Mr. Lewis passed away in 2018 at age 99. With his vision for the future of Frederick County, he made provisions in his estate to create the following funds with the Community Foundation to benefit local nonprofits: The Donald Lewis Community Impact Fund for The Religious Coalition for Emergency Human Needs, Meals on Wheels, The Community Foundation of Frederick County, Frederick Rescue Mission, Advocates for the Aging, and Mission of Mercy.
Donors like Donald Lewis place their trust in the Community Foundation to help them support the nonprofits and causes they care about. Their vision for the future helps ensure that Frederick County remains a vibrant community for generations to come.
Sometimes legacies are a surprise. The notice from The Office of the Register of Wills stating that the Community Foundation was named as an interested party in the estate of Calvin Murray was routine. As the story unfolded, we learned that Mr. Murray wished to establish a charitable fund supporting two nonprofits: The Howard Chapel Ridgeville United Methodist Church (UMC), and Frederick Memorial Hospital. The surprise? Mr. Murray wasn’t known to us, nor had he let us know in advance that he wished to create funds benefitting his church and the hospital. Even more surprising was the estimated size of the estate – more than $20 million.
We’re always sorry to hear of someone’s death, of course, and establishing a charitable fund with proceeds from the estate is not unusual. A well -respected resident of Mount Airy, Maryland, Mr. Murray was described as a quiet individual who was always in touch with local news. He lived and worked on the family farm his entire life. As a youth, he received numerous awards from 4-H for raising and showing farm animals. His prize cattle awards provided the opportunity to serve as a Maryland delegate to the National 4-H Conference in 1946. He also received top honors for his animal projects from Future Farmers of America. After graduating from high school, he continued working on his family’s farm, and other land acquired nearby.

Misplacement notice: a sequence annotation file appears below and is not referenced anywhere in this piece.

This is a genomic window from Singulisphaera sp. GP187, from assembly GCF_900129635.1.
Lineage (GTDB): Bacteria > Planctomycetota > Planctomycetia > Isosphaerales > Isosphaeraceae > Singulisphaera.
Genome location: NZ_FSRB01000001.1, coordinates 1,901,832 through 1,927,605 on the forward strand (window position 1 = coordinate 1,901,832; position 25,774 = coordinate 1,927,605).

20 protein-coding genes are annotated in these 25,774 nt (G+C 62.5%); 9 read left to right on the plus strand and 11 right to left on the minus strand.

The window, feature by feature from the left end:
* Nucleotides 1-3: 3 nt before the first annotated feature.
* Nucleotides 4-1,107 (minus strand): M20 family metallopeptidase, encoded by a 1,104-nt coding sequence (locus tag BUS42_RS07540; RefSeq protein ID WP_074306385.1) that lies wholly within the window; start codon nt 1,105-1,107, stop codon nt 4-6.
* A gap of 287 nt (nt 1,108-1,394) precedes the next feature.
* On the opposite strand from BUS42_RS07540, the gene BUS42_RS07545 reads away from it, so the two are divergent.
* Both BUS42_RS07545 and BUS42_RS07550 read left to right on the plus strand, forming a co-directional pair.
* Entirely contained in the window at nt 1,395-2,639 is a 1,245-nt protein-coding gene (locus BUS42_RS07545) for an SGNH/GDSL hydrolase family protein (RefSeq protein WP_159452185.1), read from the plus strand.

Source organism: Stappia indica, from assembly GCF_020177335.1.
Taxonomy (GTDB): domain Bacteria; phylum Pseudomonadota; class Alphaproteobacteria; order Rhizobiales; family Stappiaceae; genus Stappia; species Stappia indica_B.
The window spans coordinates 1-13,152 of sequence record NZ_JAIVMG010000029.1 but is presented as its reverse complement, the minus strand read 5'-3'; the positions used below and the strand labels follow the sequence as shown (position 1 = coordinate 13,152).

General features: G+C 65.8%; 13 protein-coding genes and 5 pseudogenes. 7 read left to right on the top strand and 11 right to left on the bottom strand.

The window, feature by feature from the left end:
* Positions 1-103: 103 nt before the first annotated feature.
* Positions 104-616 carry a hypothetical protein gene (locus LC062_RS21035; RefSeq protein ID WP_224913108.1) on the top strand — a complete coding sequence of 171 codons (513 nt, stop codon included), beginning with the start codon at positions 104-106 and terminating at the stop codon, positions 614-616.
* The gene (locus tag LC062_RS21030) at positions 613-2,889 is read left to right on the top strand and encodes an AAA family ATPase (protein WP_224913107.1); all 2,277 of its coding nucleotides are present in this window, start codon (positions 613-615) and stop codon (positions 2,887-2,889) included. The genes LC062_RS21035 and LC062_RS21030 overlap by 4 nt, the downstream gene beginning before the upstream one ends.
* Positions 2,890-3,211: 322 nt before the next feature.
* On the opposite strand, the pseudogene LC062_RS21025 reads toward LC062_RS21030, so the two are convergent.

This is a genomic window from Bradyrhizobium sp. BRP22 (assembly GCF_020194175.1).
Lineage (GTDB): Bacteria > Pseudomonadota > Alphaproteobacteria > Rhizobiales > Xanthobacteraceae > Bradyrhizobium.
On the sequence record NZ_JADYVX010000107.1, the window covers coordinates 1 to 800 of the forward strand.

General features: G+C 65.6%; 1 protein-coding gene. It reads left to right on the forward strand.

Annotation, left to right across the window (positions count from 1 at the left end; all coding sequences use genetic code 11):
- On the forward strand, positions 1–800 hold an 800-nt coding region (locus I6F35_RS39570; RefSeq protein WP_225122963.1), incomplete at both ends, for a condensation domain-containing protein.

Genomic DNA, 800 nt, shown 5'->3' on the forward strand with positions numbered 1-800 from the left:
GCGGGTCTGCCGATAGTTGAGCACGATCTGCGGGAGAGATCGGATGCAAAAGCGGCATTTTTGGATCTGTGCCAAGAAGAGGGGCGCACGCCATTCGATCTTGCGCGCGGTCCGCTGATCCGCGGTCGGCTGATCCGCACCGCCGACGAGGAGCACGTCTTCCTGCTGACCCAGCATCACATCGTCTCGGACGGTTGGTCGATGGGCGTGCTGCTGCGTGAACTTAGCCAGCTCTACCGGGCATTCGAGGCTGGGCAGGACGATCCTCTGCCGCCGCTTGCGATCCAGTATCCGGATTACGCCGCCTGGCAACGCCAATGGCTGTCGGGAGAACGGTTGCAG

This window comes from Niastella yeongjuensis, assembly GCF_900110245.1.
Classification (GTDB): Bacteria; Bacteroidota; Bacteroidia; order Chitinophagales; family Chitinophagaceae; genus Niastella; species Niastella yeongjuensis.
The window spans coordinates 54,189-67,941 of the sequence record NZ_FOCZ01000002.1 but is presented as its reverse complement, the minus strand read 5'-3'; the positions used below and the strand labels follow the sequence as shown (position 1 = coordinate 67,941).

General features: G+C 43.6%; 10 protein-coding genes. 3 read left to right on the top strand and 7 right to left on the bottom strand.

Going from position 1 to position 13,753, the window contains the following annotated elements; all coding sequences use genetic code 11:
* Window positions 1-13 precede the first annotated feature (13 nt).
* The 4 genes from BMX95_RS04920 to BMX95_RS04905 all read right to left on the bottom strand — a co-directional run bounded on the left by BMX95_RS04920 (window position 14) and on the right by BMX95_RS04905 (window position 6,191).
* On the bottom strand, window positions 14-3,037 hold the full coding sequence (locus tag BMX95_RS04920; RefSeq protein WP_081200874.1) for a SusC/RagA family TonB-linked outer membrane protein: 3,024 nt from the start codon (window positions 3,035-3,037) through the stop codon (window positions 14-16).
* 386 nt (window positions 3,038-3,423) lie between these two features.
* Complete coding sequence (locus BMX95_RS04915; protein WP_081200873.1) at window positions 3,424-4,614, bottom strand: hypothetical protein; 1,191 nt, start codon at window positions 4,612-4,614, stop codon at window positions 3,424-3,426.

Mr. Murray and his parents were life-long members of The Howard Chapel Ridgeville UMC, and he participated in the youth group and served the church in his younger years through various volunteer roles. Mr. Murray’s extended family said the bequest to the church was a direct reflection of his parent’s dedication to the church and their very active involvement.